A bomb has just been dropped on the US gambling market. A November opinion on the US Wire Act was made public earlier this week and it appears to reverse the 2011 opinion on it. Instead of the Wire Act only being applicable to sports betting, the US Department of Justice (DoJ) now claims it was a wrong interpretation and that it should cover all forms of gambling that cross state lines.
What the reinterpretation means that any gambling that involves interstate transactions can now be considered illegal. This will have devastating effects on the online gambling industry. This ranges from lotteries that sell tickets online to the various online casinos that cater across state lines.
The main problem is that it is very hard to ensure that no iGaming transactions are done that cross state lines. Experts believe that this is just setting up the Wire Act for legal challenges to the interpretation by the DoJ.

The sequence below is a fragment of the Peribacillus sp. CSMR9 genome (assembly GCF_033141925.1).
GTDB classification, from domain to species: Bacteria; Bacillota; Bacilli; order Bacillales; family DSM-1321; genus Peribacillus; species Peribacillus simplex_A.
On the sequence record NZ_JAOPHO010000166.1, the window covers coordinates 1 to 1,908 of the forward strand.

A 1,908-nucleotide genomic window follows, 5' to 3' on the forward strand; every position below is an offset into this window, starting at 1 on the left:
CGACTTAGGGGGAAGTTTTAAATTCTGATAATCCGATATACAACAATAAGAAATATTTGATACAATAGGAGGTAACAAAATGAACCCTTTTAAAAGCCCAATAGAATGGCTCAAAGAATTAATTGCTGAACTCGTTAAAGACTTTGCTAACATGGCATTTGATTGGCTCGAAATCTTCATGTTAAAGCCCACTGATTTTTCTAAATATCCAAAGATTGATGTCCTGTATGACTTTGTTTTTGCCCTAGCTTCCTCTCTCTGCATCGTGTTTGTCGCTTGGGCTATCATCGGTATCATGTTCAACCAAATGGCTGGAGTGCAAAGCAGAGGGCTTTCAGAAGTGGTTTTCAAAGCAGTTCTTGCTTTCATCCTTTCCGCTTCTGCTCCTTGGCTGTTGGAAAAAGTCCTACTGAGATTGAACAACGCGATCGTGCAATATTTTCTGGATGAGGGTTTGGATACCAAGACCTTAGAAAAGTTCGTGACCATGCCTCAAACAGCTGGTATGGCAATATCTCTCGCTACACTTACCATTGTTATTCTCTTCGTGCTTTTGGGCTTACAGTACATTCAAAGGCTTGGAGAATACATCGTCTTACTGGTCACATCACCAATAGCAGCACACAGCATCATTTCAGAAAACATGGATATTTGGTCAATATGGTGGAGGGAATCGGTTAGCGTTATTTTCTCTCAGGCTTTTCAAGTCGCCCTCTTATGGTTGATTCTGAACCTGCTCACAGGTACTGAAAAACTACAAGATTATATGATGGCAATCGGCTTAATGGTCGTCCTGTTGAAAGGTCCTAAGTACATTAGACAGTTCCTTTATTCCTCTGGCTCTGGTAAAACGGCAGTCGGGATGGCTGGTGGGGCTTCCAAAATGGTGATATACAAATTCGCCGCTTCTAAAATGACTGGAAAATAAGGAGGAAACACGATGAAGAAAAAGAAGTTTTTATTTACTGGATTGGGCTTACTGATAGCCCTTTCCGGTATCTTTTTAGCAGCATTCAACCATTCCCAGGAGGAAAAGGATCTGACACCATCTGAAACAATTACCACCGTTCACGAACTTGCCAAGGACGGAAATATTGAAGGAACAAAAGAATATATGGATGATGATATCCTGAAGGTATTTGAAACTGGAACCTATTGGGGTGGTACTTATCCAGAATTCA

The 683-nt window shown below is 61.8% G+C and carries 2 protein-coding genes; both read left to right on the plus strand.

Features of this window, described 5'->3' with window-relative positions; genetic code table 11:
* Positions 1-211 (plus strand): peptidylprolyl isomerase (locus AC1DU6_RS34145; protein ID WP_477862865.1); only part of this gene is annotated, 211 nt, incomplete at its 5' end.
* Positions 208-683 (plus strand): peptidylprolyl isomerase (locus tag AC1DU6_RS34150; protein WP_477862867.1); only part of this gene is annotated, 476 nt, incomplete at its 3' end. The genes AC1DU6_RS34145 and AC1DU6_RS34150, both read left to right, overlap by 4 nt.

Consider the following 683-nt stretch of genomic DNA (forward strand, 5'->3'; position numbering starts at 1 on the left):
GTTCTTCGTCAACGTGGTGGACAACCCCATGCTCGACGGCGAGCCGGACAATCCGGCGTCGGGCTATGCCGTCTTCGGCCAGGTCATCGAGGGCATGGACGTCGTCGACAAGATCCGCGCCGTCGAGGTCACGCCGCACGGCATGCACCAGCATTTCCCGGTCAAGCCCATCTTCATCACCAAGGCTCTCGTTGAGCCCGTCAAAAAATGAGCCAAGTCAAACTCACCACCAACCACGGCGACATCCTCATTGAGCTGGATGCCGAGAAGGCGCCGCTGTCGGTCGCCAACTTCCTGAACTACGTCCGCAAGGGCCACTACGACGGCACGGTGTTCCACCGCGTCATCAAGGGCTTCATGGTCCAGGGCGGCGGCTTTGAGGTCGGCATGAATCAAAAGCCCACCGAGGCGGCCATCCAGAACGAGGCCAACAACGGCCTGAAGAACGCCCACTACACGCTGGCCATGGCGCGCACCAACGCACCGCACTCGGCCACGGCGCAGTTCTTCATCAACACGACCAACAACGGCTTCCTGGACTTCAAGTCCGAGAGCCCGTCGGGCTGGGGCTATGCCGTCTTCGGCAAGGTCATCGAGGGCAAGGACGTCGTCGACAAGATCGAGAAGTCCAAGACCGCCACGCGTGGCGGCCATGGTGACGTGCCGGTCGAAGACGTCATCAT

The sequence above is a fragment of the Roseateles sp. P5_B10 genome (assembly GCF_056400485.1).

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This announcement has already made an impact as stocks in casinos and related businesses sharply fell on Tuesday. Some of the operators that took a hit include MGM Resorts International which saw its shares drop in value by 1.3 percent. Game supplier International Game Technology suffered even worse, with a drop of 3.7 percent in its shares.
Shared Liquidity Gaming Will Be Hurt
The businesses that will be hurt most by this reversal of opinion are interstate lotteries. After the 2011 opinion that allowed online gambling, these businesses thrived and spread out. The least affected businesses are online casinos and lotteries that restrict themselves to a singles state. The main restriction of the opinion is that transaction should not cross state lines. If gamblers on an online site stay within the same state as the site, they will have no problem.
Given the fact that gaming operators had a victory in May 2018 when the Supreme Court repealed PASPA 1992, this ruling is a blow to gaming operators. However, sports betting operators will not be impacted by this as their sports betting operations are restricted to individual states.
What will be affected is the exemption that allowed the three states of Nevada, Delaware and New Jersey to share their poker player pool in a single online poker room. Technically, the wagers in this player pool would cross state lines and are covered by the Wire Act. Other operations that share player pools across multiple states like blackjack will also come under fire.